All of Shelby and the surrounding counties are currently experiencing what the National Weather Service labels either abnormally dry or moderate drought conditions. The most recent statistics for Ohio released this week by the National Drought Mitigation Center indicate that 75.61 percent of the state has been impacted by the current drought — up from 70.34 percent a week ago. Just three months ago, all of Ohio was relatively drought free.
Severe drought conditions have impacted other parts of the country for some time. A couple of years ago as I traveled through Georgia, I observed dry lake beds and beautiful “lakeside” homes and their docks high above what was once a sprawling lake covering more than 1,000 acres. Nearby, the pond on Bob Anderson’s farm (at the time, Bob was a Sidney resident and vice president of human relations at Emerson Climate Technologies), property that has been owned by members of his family since before the Civil War, went dry for the first time in all those generations of family ownership.
Although droughts have existed throughout history, their news certainly reaches us much more quickly than would have been the case even a half century ago. The news of droughts causing reservoirs to run dry and mandatory water conservation programs being instituted have become a staple of the evening news — as well as various electronic media.
Before the current drought, the city of Sidney had experienced serious drought conditions seven times since 1988, with the most recent being in 2012. The most serious of those occurred in 1999, when the city came within one day of implementing its Drought Contingency Plan.
What is a Drought Contingency Plan, you might ask? It’s a plan designed to methodically guide the city’s actions during a prolonged period of abnormally low rainfall. In Sidney, nearly 75 percent of the raw water supply presently originates from surface water from either the Great Miami River or Tawawa Creek.
The source of the Great Miami River is Indian Lake and its headwaters. The source of Tawawa Creek is Kaiser Lake. These primary sources of surface water are highly susceptible to seasonal river changes and drought conditions.
The historic record of water flow shows the minimum flow of the Great Miami River to be 5.2 million gallons per day (MGD). This flow rate would still meet the city’s daily demand. However, new historic lows are certainly possible. Without significant rainfall to replenish the watershed, a new record low is potentially just weeks away.
As noted above, data from the National Drought Mitigation Center indicates portions of Shelby County are abnormally dry and others in a state of moderate drought. City officials have and will continue to actively monitor the river levels to ensure water supply levels remain acceptable.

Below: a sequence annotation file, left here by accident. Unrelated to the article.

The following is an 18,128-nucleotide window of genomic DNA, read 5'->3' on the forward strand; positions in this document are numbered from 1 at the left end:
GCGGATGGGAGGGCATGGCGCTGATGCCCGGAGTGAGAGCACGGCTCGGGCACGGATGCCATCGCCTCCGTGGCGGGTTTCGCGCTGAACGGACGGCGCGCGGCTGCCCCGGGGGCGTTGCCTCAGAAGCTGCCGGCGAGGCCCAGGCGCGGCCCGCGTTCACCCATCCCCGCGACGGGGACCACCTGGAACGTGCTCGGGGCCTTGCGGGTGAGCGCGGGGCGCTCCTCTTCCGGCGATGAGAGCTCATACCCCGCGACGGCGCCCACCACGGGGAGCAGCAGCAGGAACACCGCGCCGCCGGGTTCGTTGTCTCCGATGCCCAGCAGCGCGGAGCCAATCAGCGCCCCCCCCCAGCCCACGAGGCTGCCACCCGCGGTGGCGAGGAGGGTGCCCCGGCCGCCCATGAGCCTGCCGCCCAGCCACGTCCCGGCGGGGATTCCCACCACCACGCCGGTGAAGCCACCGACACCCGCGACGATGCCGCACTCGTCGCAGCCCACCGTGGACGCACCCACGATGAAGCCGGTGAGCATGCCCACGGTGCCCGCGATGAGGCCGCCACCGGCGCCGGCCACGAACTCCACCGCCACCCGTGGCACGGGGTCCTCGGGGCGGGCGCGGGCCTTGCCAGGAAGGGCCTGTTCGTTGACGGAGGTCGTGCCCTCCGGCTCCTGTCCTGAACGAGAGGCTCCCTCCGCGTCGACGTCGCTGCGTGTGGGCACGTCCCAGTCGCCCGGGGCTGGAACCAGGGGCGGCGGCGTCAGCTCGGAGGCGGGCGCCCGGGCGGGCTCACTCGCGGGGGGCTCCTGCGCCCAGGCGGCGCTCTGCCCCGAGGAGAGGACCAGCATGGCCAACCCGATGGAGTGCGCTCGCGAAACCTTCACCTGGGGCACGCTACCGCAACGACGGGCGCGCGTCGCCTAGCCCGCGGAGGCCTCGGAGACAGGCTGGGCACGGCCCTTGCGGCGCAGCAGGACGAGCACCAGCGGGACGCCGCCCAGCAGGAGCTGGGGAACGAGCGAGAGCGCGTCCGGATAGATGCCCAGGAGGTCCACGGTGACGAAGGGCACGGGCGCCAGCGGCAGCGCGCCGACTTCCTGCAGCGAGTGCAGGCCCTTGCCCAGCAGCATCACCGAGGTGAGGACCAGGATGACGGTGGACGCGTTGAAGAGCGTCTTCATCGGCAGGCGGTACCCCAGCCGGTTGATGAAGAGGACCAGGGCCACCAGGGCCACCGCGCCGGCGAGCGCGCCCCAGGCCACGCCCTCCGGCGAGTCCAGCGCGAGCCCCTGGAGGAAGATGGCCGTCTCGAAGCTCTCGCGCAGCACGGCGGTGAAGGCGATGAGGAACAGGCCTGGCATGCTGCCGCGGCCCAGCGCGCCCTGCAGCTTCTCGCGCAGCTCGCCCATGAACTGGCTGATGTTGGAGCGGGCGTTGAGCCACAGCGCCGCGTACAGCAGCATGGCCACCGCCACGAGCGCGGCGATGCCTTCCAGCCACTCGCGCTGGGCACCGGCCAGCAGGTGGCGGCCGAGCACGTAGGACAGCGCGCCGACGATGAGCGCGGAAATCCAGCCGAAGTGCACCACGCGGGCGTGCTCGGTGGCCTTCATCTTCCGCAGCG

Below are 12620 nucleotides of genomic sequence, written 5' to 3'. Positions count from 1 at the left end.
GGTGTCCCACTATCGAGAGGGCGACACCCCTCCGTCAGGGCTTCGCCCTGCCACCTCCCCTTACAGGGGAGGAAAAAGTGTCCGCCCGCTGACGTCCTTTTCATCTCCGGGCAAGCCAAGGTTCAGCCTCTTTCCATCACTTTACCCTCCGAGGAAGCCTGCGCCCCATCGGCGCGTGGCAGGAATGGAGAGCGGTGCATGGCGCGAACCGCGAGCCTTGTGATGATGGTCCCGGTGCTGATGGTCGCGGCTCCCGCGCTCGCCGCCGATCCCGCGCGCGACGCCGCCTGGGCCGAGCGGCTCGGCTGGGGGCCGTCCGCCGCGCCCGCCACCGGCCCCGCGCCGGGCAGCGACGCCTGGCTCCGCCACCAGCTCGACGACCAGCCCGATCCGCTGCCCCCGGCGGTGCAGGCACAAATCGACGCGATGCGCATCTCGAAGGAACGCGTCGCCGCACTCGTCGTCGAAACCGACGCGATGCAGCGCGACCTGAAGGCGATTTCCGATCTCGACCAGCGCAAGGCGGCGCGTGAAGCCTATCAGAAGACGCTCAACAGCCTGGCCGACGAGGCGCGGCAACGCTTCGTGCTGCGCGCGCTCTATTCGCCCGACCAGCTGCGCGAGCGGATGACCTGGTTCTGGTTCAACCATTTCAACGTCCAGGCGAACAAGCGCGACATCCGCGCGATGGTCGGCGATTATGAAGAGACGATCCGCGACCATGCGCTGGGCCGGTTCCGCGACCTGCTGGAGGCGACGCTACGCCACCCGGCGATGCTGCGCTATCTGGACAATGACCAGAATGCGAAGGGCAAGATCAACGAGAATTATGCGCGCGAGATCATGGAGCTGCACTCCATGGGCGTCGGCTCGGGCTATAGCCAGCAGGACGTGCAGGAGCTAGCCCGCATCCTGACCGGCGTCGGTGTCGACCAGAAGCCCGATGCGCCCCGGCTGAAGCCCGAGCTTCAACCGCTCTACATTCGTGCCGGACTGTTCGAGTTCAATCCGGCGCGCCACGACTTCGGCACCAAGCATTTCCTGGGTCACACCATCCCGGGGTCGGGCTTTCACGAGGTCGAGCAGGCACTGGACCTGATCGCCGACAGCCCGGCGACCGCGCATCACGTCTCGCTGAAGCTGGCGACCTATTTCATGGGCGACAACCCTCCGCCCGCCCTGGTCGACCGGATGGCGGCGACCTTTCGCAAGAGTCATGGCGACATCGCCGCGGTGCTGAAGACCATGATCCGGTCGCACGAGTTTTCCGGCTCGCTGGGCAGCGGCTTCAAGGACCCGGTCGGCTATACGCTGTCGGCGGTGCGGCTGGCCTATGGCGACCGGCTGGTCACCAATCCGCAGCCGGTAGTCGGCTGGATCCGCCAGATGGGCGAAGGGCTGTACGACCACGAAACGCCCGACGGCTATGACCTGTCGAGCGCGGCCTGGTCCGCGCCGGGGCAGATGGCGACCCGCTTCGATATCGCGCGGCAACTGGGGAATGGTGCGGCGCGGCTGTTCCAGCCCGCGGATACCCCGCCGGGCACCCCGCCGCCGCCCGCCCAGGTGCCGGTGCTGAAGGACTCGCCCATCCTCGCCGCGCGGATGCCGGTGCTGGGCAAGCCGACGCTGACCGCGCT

If drought conditions would worsen, the first step in the city’s Drought Contingency Plan is to enact a curtailment plan. The first phase of the curtailment plan is a public awareness campaign to educate water consumers on personal water conservation practices, such as taking shorter showers or fewer baths and making sure dishwashers and washing machines are full versus partially full when run.
The curtailment plan includes specific river flow details that would trigger voluntary conservation efforts. Sprinkling of lawns and landscaping, washing cars or filling swimming pools would be affected.
If drought conditions persist, Level I and Level II water restrictions would then be mandated. If the Great Miami River flow becomes non-existent, Level III water restrictions would be enacted. At this point, the city’s water supply would be critically low, with water available only for survival purposes. All industry and non-critical businesses would be shuttered until there was significant rainfall.
As you know, we use water to drink, make food, create energy, manufacture products, extract raw minerals from the Earth and everything else in between. Businesses and industry use massive quantities of water. Perhaps surprisingly, the average family of four uses 400 gallons of water per day.
While I hope we will soon see rain, I’m relieved to know the city has a plan in place should drought conditions persist. I’m even more excited that the city has secured a more reliable source of groundwater that will alleviate much of our reliance on the surface water sources. The new well field is expected to be operational next spring. Until then, continue to pray for rain.
The writer is mayor of Sidney.